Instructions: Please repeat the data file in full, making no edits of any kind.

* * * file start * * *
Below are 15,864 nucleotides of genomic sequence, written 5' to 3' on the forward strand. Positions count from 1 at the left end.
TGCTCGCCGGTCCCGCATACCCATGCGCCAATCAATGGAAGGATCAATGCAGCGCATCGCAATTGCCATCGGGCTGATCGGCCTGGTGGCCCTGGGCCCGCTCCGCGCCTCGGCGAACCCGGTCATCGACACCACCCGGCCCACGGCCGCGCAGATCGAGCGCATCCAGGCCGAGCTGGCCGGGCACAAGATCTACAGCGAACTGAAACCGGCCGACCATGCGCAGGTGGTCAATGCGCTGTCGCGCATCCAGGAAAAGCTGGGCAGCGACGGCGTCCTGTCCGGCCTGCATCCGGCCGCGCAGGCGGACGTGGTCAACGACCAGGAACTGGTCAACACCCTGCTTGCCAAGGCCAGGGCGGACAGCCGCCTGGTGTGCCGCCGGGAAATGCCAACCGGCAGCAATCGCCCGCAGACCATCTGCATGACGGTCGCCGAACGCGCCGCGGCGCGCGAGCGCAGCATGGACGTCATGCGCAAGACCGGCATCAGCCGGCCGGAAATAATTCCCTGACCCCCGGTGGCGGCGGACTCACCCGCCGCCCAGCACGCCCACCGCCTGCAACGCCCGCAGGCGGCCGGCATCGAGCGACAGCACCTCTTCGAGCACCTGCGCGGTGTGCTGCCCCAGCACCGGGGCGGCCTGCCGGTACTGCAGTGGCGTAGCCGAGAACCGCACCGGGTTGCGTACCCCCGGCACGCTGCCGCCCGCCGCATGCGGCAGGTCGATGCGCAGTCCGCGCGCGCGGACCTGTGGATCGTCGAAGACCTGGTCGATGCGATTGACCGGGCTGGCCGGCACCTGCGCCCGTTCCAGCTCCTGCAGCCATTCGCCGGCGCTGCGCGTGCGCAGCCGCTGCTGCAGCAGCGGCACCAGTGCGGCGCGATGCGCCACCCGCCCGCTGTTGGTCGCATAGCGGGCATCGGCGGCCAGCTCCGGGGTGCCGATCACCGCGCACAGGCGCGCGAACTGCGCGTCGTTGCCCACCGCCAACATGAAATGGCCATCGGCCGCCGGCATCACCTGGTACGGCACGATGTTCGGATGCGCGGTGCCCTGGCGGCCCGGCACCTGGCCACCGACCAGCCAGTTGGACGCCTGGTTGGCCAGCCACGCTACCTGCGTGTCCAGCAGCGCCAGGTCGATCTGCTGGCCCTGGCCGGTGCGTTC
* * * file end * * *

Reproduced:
Below are 15,864 nucleotides of genomic sequence, written 5' to 3' on the forward strand. Positions count from 1 at the left end.
TGCTCGCCGGTCCCGCATACCCATGCGCCAATCAATGGAAGGATCAATGCAGCGCATCGCAATTGCCATCGGGCTGATCGGCCTGGTGGCCCTGGGCCCGCTCCGCGCCTCGGCGAACCCGGTCATCGACACCACCCGGCCCACGGCCGCGCAGATCGAGCGCATCCAGGCCGAGCTGGCCGGGCACAAGATCTACAGCGAACTGAAACCGGCCGACCATGCGCAGGTGGTCAATGCGCTGTCGCGCATCCAGGAAAAGCTGGGCAGCGACGGCGTCCTGTCCGGCCTGCATCCGGCCGCGCAGGCGGACGTGGTCAACGACCAGGAACTGGTCAACACCCTGCTTGCCAAGGCCAGGGCGGACAGCCGCCTGGTGTGCCGCCGGGAAATGCCAACCGGCAGCAATCGCCCGCAGACCATCTGCATGACGGTCGCCGAACGCGCCGCGGCGCGCGAGCGCAGCATGGACGTCATGCGCAAGACCGGCATCAGCCGGCCGGAAATAATTCCCTGACCCCCGGTGGCGGCGGACTCACCCGCCGCCCAGCACGCCCACCGCCTGCAACGCCCGCAGGCGGCCGGCATCGAGCGACAGCACCTCTTCGAGCACCTGCGCGGTGTGCTGCCCCAGCACCGGGGCGGCCTGCCGGTACTGCAGTGGCGTAGCCGAGAACCGCACCGGGTTGCGTACCCCCGGCACGCTGCCGCCCGCCGCATGCGGCAGGTCGATGCGCAGTCCGCGCGCGCGGACCTGTGGATCGTCGAAGACCTGGTCGATGCGATTGACCGGGCTGGCCGGCACCTGCGCCCGTTCCAGCTCCTGCAGCCATTCGCCGGCGCTGCGCGTGCGCAGCCGCTGCTGCAGCAGCGGCACCAGTGCGGCGCGATGCGCCACCCGCCCGCTGTTGGTCGCATAGCGGGCATCGGCGGCCAGCTCCGGGGTGCCGATCACCGCGCACAGGCGCGCGAACTGCGCGTCGTTGCCCACCGCCAACATGAAATGGCCATCGGCCGCCGGCATCACCTGGTACGGCACGATGTTCGGATGCGCGGTGCCCTGGCGGCCCGGCACCTGGCCACCGACCAGCCAGTTGGACGCCTGGTTGGCCAGCCACGCTACCTGCGTGTCCAGCAGCGCCAGGTCGATCTGCTGGCCCTGGCCGGTGCGTTC